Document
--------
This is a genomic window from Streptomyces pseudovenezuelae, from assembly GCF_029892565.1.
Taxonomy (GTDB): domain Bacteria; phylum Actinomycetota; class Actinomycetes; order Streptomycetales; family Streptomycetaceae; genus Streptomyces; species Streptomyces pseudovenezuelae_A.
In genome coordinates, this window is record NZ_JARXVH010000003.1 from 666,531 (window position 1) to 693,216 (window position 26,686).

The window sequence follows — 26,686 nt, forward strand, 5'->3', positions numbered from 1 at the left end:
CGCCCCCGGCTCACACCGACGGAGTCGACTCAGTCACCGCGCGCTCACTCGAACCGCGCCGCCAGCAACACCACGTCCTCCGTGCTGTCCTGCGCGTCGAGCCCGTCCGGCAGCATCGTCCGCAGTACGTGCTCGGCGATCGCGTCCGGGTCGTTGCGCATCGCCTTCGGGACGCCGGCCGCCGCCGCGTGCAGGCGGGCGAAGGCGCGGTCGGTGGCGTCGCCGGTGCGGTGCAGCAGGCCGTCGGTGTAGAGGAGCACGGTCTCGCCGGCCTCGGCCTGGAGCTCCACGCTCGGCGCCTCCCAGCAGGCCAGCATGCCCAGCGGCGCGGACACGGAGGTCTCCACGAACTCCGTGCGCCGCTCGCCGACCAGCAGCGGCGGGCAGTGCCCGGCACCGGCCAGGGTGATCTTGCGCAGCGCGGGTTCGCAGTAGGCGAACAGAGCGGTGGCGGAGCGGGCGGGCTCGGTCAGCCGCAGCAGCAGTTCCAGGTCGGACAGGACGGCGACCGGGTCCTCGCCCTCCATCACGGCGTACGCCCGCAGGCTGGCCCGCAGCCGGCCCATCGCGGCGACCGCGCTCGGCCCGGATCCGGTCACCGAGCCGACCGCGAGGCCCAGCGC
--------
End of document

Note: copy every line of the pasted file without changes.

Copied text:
This is a genomic window from Streptomyces pseudovenezuelae, from assembly GCF_029892565.1.
Taxonomy (GTDB): domain Bacteria; phylum Actinomycetota; class Actinomycetes; order Streptomycetales; family Streptomycetaceae; genus Streptomyces; species Streptomyces pseudovenezuelae_A.
In genome coordinates, this window is record NZ_JARXVH010000003.1 from 666,531 (window position 1) to 693,216 (window position 26,686).

The window sequence follows — 26,686 nt, forward strand, 5'->3', positions numbered from 1 at the left end:
CGCCCCCGGCTCACACCGACGGAGTCGACTCAGTCACCGCGCGCTCACTCGAACCGCGCCGCCAGCAACACCACGTCCTCCGTGCTGTCCTGCGCGTCGAGCCCGTCCGGCAGCATCGTCCGCAGTACGTGCTCGGCGATCGCGTCCGGGTCGTTGCGCATCGCCTTCGGGACGCCGGCCGCCGCCGCGTGCAGGCGGGCGAAGGCGCGGTCGGTGGCGTCGCCGGTGCGGTGCAGCAGGCCGTCGGTGTAGAGGAGCACGGTCTCGCCGGCCTCGGCCTGGAGCTCCACGCTCGGCGCCTCCCAGCAGGCCAGCATGCCCAGCGGCGCGGACACGGAGGTCTCCACGAACTCCGTGCGCCGCTCGCCGACCAGCAGCGGCGGGCAGTGCCCGGCACCGGCCAGGGTGATCTTGCGCAGCGCGGGTTCGCAGTAGGCGAACAGAGCGGTGGCGGAGCGGGCGGGCTCGGTCAGCCGCAGCAGCAGTTCCAGGTCGGACAGGACGGCGACCGGGTCCTCGCCCTCCATCACGGCGTACGCCCGCAGGCTGGCCCGCAGCCGGCCCATCGCGGCGACCGCGCTCGGCCCGGATCCGGTCACCGAGCCGACCGCGAGGCCCAGCGC